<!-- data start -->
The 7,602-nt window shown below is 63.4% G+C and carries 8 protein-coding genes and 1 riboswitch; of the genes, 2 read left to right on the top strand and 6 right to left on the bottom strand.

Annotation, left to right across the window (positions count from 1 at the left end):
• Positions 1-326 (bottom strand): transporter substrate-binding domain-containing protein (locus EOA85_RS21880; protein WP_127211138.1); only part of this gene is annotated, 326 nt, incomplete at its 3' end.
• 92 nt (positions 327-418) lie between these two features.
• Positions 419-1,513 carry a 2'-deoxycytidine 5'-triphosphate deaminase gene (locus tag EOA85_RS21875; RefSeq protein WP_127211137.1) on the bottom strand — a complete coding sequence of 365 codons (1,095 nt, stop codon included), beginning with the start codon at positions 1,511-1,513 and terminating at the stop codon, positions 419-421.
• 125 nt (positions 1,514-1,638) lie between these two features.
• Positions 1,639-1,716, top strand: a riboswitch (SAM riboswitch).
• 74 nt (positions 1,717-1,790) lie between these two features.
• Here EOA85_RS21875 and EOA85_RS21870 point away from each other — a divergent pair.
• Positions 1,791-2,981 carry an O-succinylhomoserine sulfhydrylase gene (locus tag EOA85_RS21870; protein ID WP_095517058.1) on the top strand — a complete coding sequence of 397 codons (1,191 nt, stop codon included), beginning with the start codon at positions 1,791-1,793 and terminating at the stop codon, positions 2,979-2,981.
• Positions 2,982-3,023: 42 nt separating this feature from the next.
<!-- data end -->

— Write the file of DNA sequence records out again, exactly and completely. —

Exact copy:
The 7,602-nt window shown below is 63.4% G+C and carries 8 protein-coding genes and 1 riboswitch; of the genes, 2 read left to right on the top strand and 6 right to left on the bottom strand.

Annotation, left to right across the window (positions count from 1 at the left end):
• Positions 1-326 (bottom strand): transporter substrate-binding domain-containing protein (locus EOA85_RS21880; protein WP_127211138.1); only part of this gene is annotated, 326 nt, incomplete at its 3' end.
• 92 nt (positions 327-418) lie between these two features.
• Positions 419-1,513 carry a 2'-deoxycytidine 5'-triphosphate deaminase gene (locus tag EOA85_RS21875; RefSeq protein WP_127211137.1) on the bottom strand — a complete coding sequence of 365 codons (1,095 nt, stop codon included), beginning with the start codon at positions 1,511-1,513 and terminating at the stop codon, positions 419-421.
• 125 nt (positions 1,514-1,638) lie between these two features.
• Positions 1,639-1,716, top strand: a riboswitch (SAM riboswitch).
• 74 nt (positions 1,717-1,790) lie between these two features.
• Here EOA85_RS21875 and EOA85_RS21870 point away from each other — a divergent pair.
• Positions 1,791-2,981 carry an O-succinylhomoserine sulfhydrylase gene (locus tag EOA85_RS21870; protein ID WP_095517058.1) on the top strand — a complete coding sequence of 397 codons (1,191 nt, stop codon included), beginning with the start codon at positions 1,791-1,793 and terminating at the stop codon, positions 2,979-2,981.
• Positions 2,982-3,023: 42 nt separating this feature from the next.